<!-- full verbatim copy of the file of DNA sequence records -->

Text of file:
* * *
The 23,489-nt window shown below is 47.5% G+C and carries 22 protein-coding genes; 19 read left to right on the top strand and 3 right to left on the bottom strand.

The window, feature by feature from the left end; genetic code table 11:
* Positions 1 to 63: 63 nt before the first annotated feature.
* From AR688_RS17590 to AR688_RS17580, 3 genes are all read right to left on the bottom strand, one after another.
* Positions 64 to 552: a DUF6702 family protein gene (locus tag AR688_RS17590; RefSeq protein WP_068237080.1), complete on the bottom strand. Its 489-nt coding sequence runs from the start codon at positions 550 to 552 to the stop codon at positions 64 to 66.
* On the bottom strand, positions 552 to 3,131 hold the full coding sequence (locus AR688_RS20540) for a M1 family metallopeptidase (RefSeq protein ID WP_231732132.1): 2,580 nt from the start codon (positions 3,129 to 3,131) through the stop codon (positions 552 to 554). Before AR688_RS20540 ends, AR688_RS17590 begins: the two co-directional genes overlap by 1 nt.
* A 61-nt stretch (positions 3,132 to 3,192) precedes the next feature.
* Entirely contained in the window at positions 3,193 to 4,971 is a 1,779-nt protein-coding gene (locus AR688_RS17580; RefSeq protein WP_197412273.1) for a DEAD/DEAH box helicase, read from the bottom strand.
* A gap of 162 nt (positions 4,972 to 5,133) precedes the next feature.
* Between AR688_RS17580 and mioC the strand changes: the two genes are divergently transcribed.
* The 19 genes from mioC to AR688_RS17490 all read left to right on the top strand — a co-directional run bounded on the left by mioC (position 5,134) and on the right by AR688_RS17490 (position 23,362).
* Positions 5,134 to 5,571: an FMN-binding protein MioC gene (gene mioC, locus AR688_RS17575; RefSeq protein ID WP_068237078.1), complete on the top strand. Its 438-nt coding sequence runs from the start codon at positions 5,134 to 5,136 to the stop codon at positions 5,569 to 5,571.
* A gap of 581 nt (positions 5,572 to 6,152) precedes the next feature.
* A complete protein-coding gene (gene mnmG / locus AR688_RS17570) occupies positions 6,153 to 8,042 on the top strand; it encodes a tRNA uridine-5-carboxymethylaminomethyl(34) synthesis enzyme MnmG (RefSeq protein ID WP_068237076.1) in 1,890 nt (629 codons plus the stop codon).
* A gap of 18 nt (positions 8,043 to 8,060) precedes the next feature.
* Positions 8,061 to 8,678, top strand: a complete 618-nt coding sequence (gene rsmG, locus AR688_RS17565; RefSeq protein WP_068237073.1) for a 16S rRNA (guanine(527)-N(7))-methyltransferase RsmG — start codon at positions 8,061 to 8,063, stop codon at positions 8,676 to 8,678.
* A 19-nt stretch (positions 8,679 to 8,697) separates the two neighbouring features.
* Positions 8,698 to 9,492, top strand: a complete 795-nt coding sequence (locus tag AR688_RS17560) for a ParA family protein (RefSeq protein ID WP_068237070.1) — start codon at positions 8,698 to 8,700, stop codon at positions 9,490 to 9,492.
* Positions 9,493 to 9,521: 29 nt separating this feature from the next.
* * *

The 23,489-nt window shown below is 47.5% G+C and carries 22 protein-coding genes; 19 read left to right on the top strand and 3 right to left on the bottom strand.

The window, feature by feature from the left end; genetic code table 11:
* Positions 1 to 63: 63 nt before the first annotated feature.
* From AR688_RS17590 to AR688_RS17580, 3 genes are all read right to left on the bottom strand, one after another.
* Positions 64 to 552: a DUF6702 family protein gene (locus tag AR688_RS17590; RefSeq protein WP_068237080.1), complete on the bottom strand. Its 489-nt coding sequence runs from the start codon at positions 550 to 552 to the stop codon at positions 64 to 66.
* On the bottom strand, positions 552 to 3,131 hold the full coding sequence (locus AR688_RS20540) for a M1 family metallopeptidase (RefSeq protein ID WP_231732132.1): 2,580 nt from the start codon (positions 3,129 to 3,131) through the stop codon (positions 552 to 554). Before AR688_RS20540 ends, AR688_RS17590 begins: the two co-directional genes overlap by 1 nt.
* A 61-nt stretch (positions 3,132 to 3,192) precedes the next feature.
* Entirely contained in the window at positions 3,193 to 4,971 is a 1,779-nt protein-coding gene (locus AR688_RS17580; RefSeq protein WP_197412273.1) for a DEAD/DEAH box helicase, read from the bottom strand.
* A gap of 162 nt (positions 4,972 to 5,133) precedes the next feature.
* Between AR688_RS17580 and mioC the strand changes: the two genes are divergently transcribed.
* The 19 genes from mioC to AR688_RS17490 all read left to right on the top strand — a co-directional run bounded on the left by mioC (position 5,134) and on the right by AR688_RS17490 (position 23,362).
* Positions 5,134 to 5,571: an FMN-binding protein MioC gene (gene mioC, locus AR688_RS17575; RefSeq protein ID WP_068237078.1), complete on the top strand. Its 438-nt coding sequence runs from the start codon at positions 5,134 to 5,136 to the stop codon at positions 5,569 to 5,571.
* A gap of 581 nt (positions 5,572 to 6,152) precedes the next feature.
* A complete protein-coding gene (gene mnmG / locus AR688_RS17570) occupies positions 6,153 to 8,042 on the top strand; it encodes a tRNA uridine-5-carboxymethylaminomethyl(34) synthesis enzyme MnmG (RefSeq protein ID WP_068237076.1) in 1,890 nt (629 codons plus the stop codon).
* A gap of 18 nt (positions 8,043 to 8,060) precedes the next feature.
* Positions 8,061 to 8,678, top strand: a complete 618-nt coding sequence (gene rsmG, locus AR688_RS17565; RefSeq protein WP_068237073.1) for a 16S rRNA (guanine(527)-N(7))-methyltransferase RsmG — start codon at positions 8,061 to 8,063, stop codon at positions 8,676 to 8,678.
* A 19-nt stretch (positions 8,679 to 8,697) separates the two neighbouring features.
* Positions 8,698 to 9,492, top strand: a complete 795-nt coding sequence (locus tag AR688_RS17560) for a ParA family protein (RefSeq protein ID WP_068237070.1) — start codon at positions 8,698 to 8,700, stop codon at positions 9,490 to 9,492.
* Positions 9,493 to 9,521: 29 nt separating this feature from the next.